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The Development of Machine Learning Model that Understands Object Relationships

Many deep learning models struggle to see the world in which there are objects and the relationships between them. Most models do not understand the entangled relationships between individual objects. Without knowledge of these relationships, a robot designed to assist someone in a kitchen would have difficulty following commands such as “grab the spatula on the left side of the stove and place it on the cutting board.”

In an effort to solve this problem, MIT researchers have developed a model that understands the underlying relationships between objects in a scene. Their model depicts individual relationships one by one and combines these representations to describe the overall scene. This allows the model to generate more accurate images from text descriptions, even when the scene contains multiple objects arranged in different relationships to each other.

This work can be applied in situations where industrial robots need to perform complex, multi-step manipulation tasks, such as stacking items in a warehouse or assembling devices. It also brings the field one step closer to enabling machines that can learn from and interact with their environment more like humans do.

When I look at a table, I cannot tell there is an object in the XYZ location. Our minds do not work that way. In our minds, when we understand a scene, we really understand it based on the relationships between the objects. We think that by building a system that can understand the relationships between objects, we can use that system to more effectively manipulate and change our environments.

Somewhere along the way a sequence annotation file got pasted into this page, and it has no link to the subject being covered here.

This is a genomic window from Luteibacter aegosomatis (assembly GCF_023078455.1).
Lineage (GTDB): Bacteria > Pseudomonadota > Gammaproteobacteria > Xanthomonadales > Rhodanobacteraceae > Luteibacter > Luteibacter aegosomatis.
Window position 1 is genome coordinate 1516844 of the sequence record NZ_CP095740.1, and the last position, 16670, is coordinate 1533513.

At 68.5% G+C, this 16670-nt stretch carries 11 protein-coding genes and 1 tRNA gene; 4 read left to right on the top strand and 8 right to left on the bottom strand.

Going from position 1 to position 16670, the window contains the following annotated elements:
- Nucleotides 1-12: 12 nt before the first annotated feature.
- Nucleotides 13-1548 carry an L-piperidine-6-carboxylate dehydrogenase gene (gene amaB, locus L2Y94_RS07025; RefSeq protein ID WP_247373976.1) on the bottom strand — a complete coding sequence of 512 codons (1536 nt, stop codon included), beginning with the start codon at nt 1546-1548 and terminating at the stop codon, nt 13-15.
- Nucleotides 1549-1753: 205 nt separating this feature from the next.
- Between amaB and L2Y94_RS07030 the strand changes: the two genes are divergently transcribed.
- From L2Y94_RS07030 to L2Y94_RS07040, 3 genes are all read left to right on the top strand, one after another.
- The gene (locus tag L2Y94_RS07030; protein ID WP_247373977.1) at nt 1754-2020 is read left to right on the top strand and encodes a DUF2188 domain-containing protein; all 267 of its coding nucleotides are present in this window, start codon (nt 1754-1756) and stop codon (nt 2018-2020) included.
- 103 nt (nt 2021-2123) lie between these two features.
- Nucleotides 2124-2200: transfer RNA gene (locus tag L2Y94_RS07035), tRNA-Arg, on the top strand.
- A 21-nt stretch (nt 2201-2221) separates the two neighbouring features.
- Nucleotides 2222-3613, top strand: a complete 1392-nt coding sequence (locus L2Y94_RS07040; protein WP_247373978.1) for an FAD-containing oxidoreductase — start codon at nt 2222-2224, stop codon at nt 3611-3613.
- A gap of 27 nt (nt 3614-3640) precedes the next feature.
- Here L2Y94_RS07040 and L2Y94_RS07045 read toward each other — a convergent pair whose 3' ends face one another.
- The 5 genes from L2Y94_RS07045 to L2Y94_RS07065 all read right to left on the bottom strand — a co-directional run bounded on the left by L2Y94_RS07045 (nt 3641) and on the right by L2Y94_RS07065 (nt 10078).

– Yilun Du, PhD Computer Science and Artificial Intelligence Laboratory & Co-Lead Author

The framework the researchers developed can generate an image of a scene based on a text description of objects and their relationships, such as ‘A wooden table to the left of a blue stool. A red bench to the right of a blue stool.”

Their system would break these sentences into two smaller pieces describing each individual relationship, then model each part individually. Those pieces are then combined through an optimisation process that generates an image of the scene.

The researchers used a machine learning technique called energy-based models to represent the individual object relationships in a scene description. This technique allows them to use one energy-based model to encode each relational description, then assemble them in a way that infers all objects and relationships.

The system also works in reverse: with an image, it can find text descriptions that correspond to the relationships between objects in the scene. In addition, their model can be used to edit an image by rearranging the objects in the scene to match a new description.

The researchers compared their model with other deep learning methods that were given text descriptions and tasked with generating images showing the associated objects and their relationships. In any case, their model outperformed the baselines.

They also asked people to evaluate whether the images generated matched the original scene description. In the most complex examples, where descriptions included three relationships, 91% of participants concluded that the new model performed better.

While these initial results are encouraging, the researchers would like to see how their model performs on more complex real-world images, with noisy backgrounds and objects blocking each other. They are also interested in eventually incorporating their model into robotic systems, allowing a robot to derive object relationships from videos and then apply this knowledge to manipulate objects in the world.

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